AutoRoute on Multiple Layers – this mode applies auto-router intelligence to the interactive router, automatically selecting between pushing, walking around or switching layers to give the shortest overall route length.
The current Conflict Resolution mode is displayed on the Status bar at the bottom of Altium Designer. Use the Shift+R shortcut keys to cycle through the available modes during interactive routing.
Dynamic Display of Clearance Boundaries During Routing
Have you ever wondered why a route won't fit through a gap during interactive routing? Is it an incorrect rule constraint or is the net being targeted by the wrong rule?
Designed to help interpret and understand the impact of design rules, the dynamic display of clearance boundaries feature shows just how much space is available during interactive routing .
The clearance around existing workspace objects can be displayed dynamically as you route. Use the Ctrl+W shortcut to enable/disable during routing.
The Ctrl+W shortcut is used to launch Interactive Routing and can then be used again to toggle the Display Clearance Boundaries feature on or off during routing.
Enabling the Dynamic Display of Clearance Boundaries
Enable the option on the PCB Editor - Interactive Routing page of the Preferences dialog.
When the Display Clearance Boundaries option is enabled, the no-go clearance area defined by the existing objects + the applicable clearance rule is displayed as shaded polygons within a local viewing circle as
as you interactively route.
If the Reduce Clearance Display Area option is disabled, the no-go clearance area is displayed for the entire layer as shown in the video below.
The no-go area can be displayed for all copper objects on the current layer, if preferred.
The PCB editor includes powerful tools for improving the quality of existing routing. These tools are known as Glossing and Retracing; both are available in the Route menu.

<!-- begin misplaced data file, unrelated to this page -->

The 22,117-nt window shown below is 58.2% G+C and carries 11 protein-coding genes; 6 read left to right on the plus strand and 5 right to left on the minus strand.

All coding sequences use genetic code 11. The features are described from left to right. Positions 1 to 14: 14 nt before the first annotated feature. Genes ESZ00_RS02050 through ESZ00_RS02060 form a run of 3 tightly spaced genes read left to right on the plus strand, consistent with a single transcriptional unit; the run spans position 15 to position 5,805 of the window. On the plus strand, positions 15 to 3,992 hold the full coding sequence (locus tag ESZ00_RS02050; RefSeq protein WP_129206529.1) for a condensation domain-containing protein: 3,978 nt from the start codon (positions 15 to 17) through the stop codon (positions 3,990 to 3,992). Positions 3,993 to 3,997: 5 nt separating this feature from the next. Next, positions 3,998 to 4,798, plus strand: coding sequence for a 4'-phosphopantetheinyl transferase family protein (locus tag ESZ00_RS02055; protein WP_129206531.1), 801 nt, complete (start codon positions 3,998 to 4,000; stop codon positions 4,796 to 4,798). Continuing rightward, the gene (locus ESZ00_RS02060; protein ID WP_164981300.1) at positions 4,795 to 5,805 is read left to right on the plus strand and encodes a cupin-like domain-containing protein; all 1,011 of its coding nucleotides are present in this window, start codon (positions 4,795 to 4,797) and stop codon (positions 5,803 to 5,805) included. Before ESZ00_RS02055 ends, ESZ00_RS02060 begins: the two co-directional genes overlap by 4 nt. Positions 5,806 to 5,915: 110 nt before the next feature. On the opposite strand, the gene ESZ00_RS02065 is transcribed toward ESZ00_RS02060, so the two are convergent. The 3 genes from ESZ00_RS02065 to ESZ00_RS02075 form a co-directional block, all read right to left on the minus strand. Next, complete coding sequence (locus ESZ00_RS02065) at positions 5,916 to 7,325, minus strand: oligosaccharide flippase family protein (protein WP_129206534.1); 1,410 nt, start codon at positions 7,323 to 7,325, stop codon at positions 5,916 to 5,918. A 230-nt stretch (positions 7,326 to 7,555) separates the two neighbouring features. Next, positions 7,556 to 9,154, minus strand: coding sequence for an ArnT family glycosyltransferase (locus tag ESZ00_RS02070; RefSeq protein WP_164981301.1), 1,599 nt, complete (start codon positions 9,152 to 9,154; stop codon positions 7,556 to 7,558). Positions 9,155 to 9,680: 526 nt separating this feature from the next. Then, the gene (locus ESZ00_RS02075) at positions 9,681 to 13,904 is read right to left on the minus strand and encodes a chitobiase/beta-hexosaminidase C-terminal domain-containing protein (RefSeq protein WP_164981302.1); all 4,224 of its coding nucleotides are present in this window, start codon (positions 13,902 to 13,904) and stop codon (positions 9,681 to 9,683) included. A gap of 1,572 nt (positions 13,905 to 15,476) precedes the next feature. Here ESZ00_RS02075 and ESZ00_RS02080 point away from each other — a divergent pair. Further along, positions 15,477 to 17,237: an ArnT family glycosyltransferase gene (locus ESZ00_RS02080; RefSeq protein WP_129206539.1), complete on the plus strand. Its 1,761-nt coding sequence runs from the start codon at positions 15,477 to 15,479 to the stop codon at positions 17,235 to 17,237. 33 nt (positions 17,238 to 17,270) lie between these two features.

Gloss - focuses on improving the trace geometry in an attempt to reduce the number of corners and shorten the overall route length. Gloss preserves the existing trace width and differential pair gap.
Retrace - assumes the overall geometry is satisfactory, focusing instead on verifying that the routing meets the design rules. Where Gloss preserves the existing trace width and pair gap, Retrace changes
them to Preferred. Retrace is an excellent tool to use when a design rule has changed and that change needs to be applied to existing routing.
The video in the Demonstration of Selection Techniques section below includes a simple demonstration of glossing.
Strategies for Selecting the Routing
Selection is a core activity in all areas of the design process, including working with existing routing. Whether you are about to gloss or you want to delete some routing, the routes need to be selected first.
Select Within or Select Touching
In the PCB editor, selection can either be objects that are Within the selection rectangle or Touching the selection rectangle. This is controlled by the direction you move
the mouse as you draw the selection rectangle:
Select Within - click and drag a blue rectangle from left to right to select all visible, unlocked objects that are completely within the selection rectangle.
Select Touching - click and drag a green rectangle from right to left to select all visible, unlocked objects that touch the selection rectangle.
Extending the Selection
A common situation is needing to select many objects that are touching, for example, the track segments in a routed net or the connection lines in an un-routed net. It is relatively easy to select a set of track segments that run parallel to each
other using the Select Touching technique just described, but interactively selecting entire routes can be difficult.
However, this can easily be achieved by selecting one or more track segments, then extending the selection to include touching track segments. This is done using the Tab key as demonstrated in the video below.
To restrict the selection process to only select connection lines, hold the Alt key as you click or click-and-drag.
There are a number of other options for the interactive router that are configured on the PCB Editor - Interactive Routing page of the Preferences dialog. It is important to understand the role of these options to get the maximum
benefit from the Interactive Router.
Restrict to 90/45
Pressing Shift+Spacebar cycles through the available routing corner modes, which include arc and any angle modes. If these modes are not required, enable the Restrict to 90/45 option to limit corners to 90 or 45 degrees.
Follow Mouse Trail
If this option is enabled, the route path tends to follow the path drawn with the cursor.
Use the 5 shortcut key to toggle the Follow Mouse Trail feature on and off. When using the 5 shortcut key, it is recommended to use the Tab key to open the Properties panel in order to discern
if the feature is on or off.